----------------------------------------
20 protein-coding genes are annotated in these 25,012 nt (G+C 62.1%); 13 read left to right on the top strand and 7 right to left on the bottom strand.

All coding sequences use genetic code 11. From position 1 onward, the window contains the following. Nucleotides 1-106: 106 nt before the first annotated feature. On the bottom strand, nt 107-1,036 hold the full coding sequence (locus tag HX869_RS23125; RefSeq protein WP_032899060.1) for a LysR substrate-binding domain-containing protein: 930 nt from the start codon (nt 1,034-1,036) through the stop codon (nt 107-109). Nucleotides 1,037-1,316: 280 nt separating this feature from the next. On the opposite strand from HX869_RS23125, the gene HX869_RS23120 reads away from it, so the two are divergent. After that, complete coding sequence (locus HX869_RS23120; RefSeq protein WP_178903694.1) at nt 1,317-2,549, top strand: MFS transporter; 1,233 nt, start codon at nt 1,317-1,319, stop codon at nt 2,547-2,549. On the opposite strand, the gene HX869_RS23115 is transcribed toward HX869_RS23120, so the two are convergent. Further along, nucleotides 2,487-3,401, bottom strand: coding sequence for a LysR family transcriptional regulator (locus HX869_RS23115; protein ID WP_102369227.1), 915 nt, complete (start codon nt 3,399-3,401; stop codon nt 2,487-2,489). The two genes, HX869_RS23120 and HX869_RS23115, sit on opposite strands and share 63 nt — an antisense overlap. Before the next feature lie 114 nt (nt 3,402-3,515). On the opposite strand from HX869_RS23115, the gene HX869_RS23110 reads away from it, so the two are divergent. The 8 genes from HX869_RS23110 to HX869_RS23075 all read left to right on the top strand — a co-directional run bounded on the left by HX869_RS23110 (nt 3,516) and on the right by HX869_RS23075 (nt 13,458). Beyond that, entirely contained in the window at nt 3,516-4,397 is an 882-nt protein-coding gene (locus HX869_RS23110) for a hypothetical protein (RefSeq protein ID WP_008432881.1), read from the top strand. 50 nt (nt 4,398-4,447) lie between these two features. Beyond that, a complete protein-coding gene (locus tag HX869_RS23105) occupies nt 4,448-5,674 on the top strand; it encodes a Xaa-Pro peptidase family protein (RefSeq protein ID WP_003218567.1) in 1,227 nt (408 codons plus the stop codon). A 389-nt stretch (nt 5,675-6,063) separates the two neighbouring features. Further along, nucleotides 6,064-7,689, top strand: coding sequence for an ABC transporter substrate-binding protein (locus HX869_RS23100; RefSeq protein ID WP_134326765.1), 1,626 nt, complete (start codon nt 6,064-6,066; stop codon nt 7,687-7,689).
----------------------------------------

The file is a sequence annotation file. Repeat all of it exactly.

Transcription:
20 protein-coding genes are annotated in these 25,012 nt (G+C 62.1%); 13 read left to right on the top strand and 7 right to left on the bottom strand.

All coding sequences use genetic code 11. From position 1 onward, the window contains the following. Nucleotides 1-106: 106 nt before the first annotated feature. On the bottom strand, nt 107-1,036 hold the full coding sequence (locus tag HX869_RS23125; RefSeq protein WP_032899060.1) for a LysR substrate-binding domain-containing protein: 930 nt from the start codon (nt 1,034-1,036) through the stop codon (nt 107-109). Nucleotides 1,037-1,316: 280 nt separating this feature from the next. On the opposite strand from HX869_RS23125, the gene HX869_RS23120 reads away from it, so the two are divergent. After that, complete coding sequence (locus HX869_RS23120; RefSeq protein WP_178903694.1) at nt 1,317-2,549, top strand: MFS transporter; 1,233 nt, start codon at nt 1,317-1,319, stop codon at nt 2,547-2,549. On the opposite strand, the gene HX869_RS23115 is transcribed toward HX869_RS23120, so the two are convergent. Further along, nucleotides 2,487-3,401, bottom strand: coding sequence for a LysR family transcriptional regulator (locus HX869_RS23115; protein ID WP_102369227.1), 915 nt, complete (start codon nt 3,399-3,401; stop codon nt 2,487-2,489). The two genes, HX869_RS23120 and HX869_RS23115, sit on opposite strands and share 63 nt — an antisense overlap. Before the next feature lie 114 nt (nt 3,402-3,515). On the opposite strand from HX869_RS23115, the gene HX869_RS23110 reads away from it, so the two are divergent. The 8 genes from HX869_RS23110 to HX869_RS23075 all read left to right on the top strand — a co-directional run bounded on the left by HX869_RS23110 (nt 3,516) and on the right by HX869_RS23075 (nt 13,458). Beyond that, entirely contained in the window at nt 3,516-4,397 is an 882-nt protein-coding gene (locus HX869_RS23110) for a hypothetical protein (RefSeq protein ID WP_008432881.1), read from the top strand. 50 nt (nt 4,398-4,447) lie between these two features. Beyond that, a complete protein-coding gene (locus tag HX869_RS23105) occupies nt 4,448-5,674 on the top strand; it encodes a Xaa-Pro peptidase family protein (RefSeq protein ID WP_003218567.1) in 1,227 nt (408 codons plus the stop codon). A 389-nt stretch (nt 5,675-6,063) separates the two neighbouring features. Further along, nucleotides 6,064-7,689, top strand: coding sequence for an ABC transporter substrate-binding protein (locus HX869_RS23100; RefSeq protein ID WP_134326765.1), 1,626 nt, complete (start codon nt 6,064-6,066; stop codon nt 7,687-7,689).